“He’s my direct neighbor”

Duda said he was talking to Zelensky, perhaps most often among world leaders. “This is my direct neighbor. He is my colleague, ”Duda said. “I have a deep feeling that we must do everything to help Ukraine. Yes, it is a feeling that comes to me not only from the need to ensure the security of Poland, we want the Ukrainian state to exist as independent, sovereign and free.”

The Polish leader said he suspected that part of Putin’s strategy was an attempt to destabilize Poland and other neighboring countries through a crisis of refugees from Ukraine, but he said his country had so far been able to control the influx of refugees fleeing Ukraine.

“To some extent, I am proud of my compatriots who help, the thousands of political volunteers who give their hearts and do not sleep at night to help Ukrainian refugees,” Duda said. “I am deeply grateful to them, for them. But on the other hand, I am aware of how much of a burden this is for our country and our society. And that is why I am asking everywhere for international help. And we are receiving this help.”

Duda acknowledged that he was concerned that the war in Ukraine was spreading to Poland, and said there should be no doubt that Poland could be threatened by Moscow in the future.

“In the situation of Russian aggression against Ukraine, which the military calls a full-fledged invasion, I think that under these circumstances, no one has any doubt that Poland is potentially threatened by Russian aggression in the future,” Duda said. “That’s why we need to spend on our defense capabilities.”

“Bright” and “fruitful” relationships

During the 2020 campaign, Biden criticized Poland, uniting it with Hungary and Belarus, to warn of the strengthening of totalitarian regimes and to criticize then-President Donald Trump for accepting “bandits in the world.” But Duda said only warm words to Biden in an interview Wednesday, saying he appreciates his relationship with all three U.S. presidents with whom he served.

“Friendship with the United States, this military alliance is key to us,” Duda said, noting that the 82nd Airborne Division of the US Army is now in Poland. “I am very happy that my cooperation with the President of the United States, which I have today, is so bright, so good, so fruitful. And I deeply believe that President Joe Biden is looking forward to his visit to Poland, that he believes it was an important and good visit. That thanks to this visit he was also able to see with his own eyes the picture of the situation. “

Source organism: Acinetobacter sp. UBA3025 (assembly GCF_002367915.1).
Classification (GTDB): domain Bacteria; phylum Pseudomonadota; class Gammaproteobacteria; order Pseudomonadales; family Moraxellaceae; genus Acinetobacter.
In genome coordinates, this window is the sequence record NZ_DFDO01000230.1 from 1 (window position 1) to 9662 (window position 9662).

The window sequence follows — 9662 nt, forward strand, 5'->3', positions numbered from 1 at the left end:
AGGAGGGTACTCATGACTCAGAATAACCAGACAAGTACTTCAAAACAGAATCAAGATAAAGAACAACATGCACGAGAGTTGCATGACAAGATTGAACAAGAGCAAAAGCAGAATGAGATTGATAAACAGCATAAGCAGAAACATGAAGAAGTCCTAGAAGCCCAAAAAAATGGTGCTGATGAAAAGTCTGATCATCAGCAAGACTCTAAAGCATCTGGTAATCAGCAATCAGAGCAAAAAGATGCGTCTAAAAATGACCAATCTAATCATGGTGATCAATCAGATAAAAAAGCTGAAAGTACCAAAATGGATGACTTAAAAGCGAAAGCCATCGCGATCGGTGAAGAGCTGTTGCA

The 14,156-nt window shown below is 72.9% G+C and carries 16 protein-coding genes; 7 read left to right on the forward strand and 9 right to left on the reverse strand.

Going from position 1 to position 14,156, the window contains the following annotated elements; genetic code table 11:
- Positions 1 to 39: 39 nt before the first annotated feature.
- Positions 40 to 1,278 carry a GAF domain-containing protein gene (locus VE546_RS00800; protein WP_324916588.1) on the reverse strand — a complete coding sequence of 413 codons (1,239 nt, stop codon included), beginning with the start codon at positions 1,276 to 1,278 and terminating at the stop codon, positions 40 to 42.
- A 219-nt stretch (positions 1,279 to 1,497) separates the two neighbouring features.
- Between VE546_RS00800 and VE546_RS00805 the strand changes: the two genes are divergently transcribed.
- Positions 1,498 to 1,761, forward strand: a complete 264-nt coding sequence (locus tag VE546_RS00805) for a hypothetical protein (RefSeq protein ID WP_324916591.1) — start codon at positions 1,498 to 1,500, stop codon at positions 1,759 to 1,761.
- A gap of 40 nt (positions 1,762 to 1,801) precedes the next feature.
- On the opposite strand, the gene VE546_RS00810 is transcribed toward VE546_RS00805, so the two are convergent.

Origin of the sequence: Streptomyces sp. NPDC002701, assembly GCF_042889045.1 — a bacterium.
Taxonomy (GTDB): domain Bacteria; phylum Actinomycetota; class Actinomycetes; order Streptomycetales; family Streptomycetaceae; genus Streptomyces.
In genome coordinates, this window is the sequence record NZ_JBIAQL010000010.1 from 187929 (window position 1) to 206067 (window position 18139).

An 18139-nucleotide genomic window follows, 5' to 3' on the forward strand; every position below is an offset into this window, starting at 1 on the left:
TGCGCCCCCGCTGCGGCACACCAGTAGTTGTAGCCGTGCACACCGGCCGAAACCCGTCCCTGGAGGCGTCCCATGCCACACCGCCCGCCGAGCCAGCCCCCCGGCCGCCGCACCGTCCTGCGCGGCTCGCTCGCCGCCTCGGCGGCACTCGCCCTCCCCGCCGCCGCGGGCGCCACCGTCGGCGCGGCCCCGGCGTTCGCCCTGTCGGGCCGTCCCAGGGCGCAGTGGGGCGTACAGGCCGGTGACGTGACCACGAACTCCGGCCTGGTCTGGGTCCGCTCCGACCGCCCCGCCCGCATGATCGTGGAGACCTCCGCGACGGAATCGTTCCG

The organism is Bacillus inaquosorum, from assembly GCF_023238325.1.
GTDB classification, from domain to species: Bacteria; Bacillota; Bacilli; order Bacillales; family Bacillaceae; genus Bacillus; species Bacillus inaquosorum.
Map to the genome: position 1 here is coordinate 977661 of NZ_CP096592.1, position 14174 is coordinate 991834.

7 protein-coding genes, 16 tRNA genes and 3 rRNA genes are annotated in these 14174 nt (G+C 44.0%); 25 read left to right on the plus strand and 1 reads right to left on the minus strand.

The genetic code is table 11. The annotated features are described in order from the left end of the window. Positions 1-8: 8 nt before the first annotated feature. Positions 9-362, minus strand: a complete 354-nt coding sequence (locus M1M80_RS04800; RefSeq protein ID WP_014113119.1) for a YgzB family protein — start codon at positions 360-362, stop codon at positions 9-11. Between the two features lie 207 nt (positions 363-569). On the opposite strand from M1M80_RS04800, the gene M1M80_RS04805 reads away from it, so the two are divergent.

Asked if he could sleep well at night while Putin was in power, Duda said: “I don’t sleep well … because I know what’s going on abroad.”

“Can the head of the neighboring country sleep well in such a situation? It is very difficult, and there really is a high tension, a lot of stress that I feel,” he continued. “But that’s why I think I have to do it. I have to do everything I can to help in this situation. I have to do everything I can to make sure Ukraine is defending itself. I have to do everything I can. to Stop Putin. Today it is in the interests of Ukraine, but it is also in the interests of my country, Poland, my compatriots. It is also in the interests of the whole of Central Europe. “

After Russia’s attack on Ukraine, Duda said he hoped the international community “would never talk to Vladimir Putin again.”

“I hope no one will consider him a decent and fair leader, or just a politician,” Duda said.